In analogy to the twin towers of the World Trade Center in New York , which was destroyed in 2001 , the building is also known as “Twin Towers”, a term that has not caught on in public.


The two towers share a common 4660 m² foundation slab, which is 4 m thick in the middle and tapers to 2.5 m at the edges. The slab consists of 16,122 m³ of reinforced concrete . The foundation depth is around 13 m below ground level.


In 2006 it became known that the towers had to be rebuilt due to changed fire protection regulations . On this occasion, after 22 years of use from 2007 to 2010, Deutsche Bank had the towers completely renovated. For the interior design, the bank chose a design by the Milanese architect Mario Bellini . The renovated building is certified in accordance with the American LEED Platinum standard for existing buildings and the German DGNB seal of approval . As a result of the renovation, energy consumption fell by half, water consumption by over 70 percent and CO 2 emissions by almost 90 percent.

Deutsche Bank bought back its corporate headquarters in the summer of 2007 for EUR 272 million from a fund of its subsidiary DB Real Estate in order to be able to carry out the upcoming general renovation on its own. The bank invested around EUR 200 million in the modernization. The towers are to be sold for around 600 million euros to a closed real estate fund launched by the subsidiary DWS Investments and then leased back. The move-in date was delayed after almost three years of renovation because in November 2010 strangers opened a hydrant in both towers and flooded the building. The water flowed from the ninth and sixth floors down to the basement.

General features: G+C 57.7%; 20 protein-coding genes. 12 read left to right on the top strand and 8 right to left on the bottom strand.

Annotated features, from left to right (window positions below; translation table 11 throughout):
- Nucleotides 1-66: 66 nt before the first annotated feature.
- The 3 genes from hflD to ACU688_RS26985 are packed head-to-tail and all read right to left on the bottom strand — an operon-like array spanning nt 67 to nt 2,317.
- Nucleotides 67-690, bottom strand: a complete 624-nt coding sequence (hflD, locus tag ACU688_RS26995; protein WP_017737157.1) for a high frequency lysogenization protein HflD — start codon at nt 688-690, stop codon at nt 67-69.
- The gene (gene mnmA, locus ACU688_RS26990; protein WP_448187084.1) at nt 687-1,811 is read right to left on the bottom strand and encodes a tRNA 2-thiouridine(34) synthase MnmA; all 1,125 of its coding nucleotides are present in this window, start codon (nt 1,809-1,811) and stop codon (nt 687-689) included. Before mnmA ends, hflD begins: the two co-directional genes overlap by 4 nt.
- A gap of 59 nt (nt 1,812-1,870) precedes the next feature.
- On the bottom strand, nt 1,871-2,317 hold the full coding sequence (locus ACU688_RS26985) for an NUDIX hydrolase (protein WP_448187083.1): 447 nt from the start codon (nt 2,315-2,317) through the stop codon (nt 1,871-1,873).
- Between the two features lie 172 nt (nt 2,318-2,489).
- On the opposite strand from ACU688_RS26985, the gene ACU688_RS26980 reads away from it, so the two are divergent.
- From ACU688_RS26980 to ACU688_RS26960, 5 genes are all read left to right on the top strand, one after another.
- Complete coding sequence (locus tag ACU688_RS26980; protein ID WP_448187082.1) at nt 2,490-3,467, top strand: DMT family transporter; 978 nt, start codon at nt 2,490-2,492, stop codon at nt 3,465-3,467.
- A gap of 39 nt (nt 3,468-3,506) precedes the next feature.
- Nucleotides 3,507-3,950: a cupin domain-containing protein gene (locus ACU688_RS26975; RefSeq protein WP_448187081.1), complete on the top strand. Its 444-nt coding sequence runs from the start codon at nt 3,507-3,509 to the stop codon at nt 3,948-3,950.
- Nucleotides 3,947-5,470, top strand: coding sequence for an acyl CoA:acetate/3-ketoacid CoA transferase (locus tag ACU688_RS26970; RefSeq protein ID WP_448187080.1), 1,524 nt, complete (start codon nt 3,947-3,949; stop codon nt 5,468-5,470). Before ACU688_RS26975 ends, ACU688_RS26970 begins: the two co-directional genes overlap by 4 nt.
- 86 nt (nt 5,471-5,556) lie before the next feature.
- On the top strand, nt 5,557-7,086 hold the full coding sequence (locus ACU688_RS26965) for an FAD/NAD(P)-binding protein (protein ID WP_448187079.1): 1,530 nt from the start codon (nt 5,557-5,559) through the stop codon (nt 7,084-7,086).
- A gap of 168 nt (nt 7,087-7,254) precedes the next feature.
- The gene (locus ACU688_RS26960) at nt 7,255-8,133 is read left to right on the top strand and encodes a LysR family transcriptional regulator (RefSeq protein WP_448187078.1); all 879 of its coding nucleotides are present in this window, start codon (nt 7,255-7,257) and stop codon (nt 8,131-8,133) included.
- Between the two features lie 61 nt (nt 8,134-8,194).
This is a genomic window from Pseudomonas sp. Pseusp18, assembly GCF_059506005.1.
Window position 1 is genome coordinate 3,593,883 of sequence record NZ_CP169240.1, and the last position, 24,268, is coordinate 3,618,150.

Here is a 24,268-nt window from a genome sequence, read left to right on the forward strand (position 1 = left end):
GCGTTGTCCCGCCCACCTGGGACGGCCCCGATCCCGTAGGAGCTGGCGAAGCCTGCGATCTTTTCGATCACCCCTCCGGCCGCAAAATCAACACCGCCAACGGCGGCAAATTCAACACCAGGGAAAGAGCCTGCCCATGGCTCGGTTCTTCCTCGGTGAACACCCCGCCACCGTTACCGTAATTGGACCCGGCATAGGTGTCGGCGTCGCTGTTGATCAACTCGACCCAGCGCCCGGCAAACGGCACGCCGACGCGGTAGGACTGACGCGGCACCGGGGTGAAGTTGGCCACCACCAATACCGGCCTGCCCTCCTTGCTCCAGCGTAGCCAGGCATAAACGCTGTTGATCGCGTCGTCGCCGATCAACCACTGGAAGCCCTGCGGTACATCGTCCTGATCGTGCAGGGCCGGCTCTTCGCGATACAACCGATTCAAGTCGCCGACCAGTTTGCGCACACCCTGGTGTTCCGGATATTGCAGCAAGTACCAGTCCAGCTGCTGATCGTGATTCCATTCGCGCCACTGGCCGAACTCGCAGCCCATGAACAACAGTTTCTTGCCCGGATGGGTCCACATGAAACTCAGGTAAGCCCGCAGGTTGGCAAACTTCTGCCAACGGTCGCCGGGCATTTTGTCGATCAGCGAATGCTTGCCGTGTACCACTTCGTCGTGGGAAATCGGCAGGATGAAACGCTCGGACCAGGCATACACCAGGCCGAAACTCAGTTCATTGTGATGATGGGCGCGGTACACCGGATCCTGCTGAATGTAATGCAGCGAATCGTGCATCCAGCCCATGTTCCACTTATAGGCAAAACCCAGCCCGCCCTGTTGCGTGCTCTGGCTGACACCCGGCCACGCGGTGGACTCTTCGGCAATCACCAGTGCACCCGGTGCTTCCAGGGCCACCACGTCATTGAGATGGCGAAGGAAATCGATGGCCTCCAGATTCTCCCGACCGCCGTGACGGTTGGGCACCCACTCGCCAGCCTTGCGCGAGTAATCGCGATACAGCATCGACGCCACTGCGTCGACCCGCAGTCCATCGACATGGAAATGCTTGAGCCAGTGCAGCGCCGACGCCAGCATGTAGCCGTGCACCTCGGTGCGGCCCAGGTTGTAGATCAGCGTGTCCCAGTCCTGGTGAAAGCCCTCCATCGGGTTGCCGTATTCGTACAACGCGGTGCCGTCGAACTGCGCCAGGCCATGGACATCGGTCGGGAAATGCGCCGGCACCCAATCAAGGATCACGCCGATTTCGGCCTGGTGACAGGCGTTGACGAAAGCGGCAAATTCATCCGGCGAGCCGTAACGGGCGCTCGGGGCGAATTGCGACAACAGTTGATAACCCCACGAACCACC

The general contractor for the technical equipment of the twin towers was Imtech . According to reports in the Handelsblatt in February 2011, the managers of subcontractors were bribed with visits to brothels, among other things. These, in turn, were allowed to bill more working hours in return at the beginning of 2010. The company had the criminalist Thomas Wüppesahl investigated internally in 2011 . However, the findings were not implemented until the Imtech crisis of 2013.

Former top managers who still resided on the top floors of Tower A were permanently housed in Taunusanlage 17 by the Chairman of the Supervisory Board, Clemens Börsig, in 2007 on the occasion of the renovation.

See also


Web links

Commons : Deutsche Bank Zentrale  - Collection of images, videos and audio files

Individual evidence

  1. ^ Deutsche Bank Tower I at CTBUH
  2. ^ Deutsche Bank Tower II at CTBUH
  4. ^ Deutsche Bank, Building Construction. Retrieved October 16, 2019 .
  5. Frankfurt: Deutsche Bank is considering selling the twin towers
  6. Deutsche Bank press release of March 14, 2011
  7. Frankfurt: Unknown people put Deutsche Bank towers under water. In: Spiegel Online . November 14, 2010, accessed June 9, 2018 .
  8. Steffen Preissler: Bribery and Brothel Visits? Imtech: "Irregularities" after renovation at Deutsche Bank. In: Abendblatt , February 24, 2011 ( online )
  9. Imtech: Internal investigations after the renovation of the twin towers. In: Manager-Magazin , February 24, 2011 ( online )
  10. ^ Enlightenment delayed. Robbed by their own management. In: Handelsblatt , June 27, 2013 ( online )
  11. Detective tipte fraude Imtech al in mei 2011. In: Telegraaf , June 27, 2013 ( online )
  12. Marc Brost, Andres Veiel: They call it the house where you died , DIE ZEIT, October 22, 2015, p. 13

Coordinates: 50 ° 6 ′ 49 ″  N , 8 ° 40 ′ 5 ″  E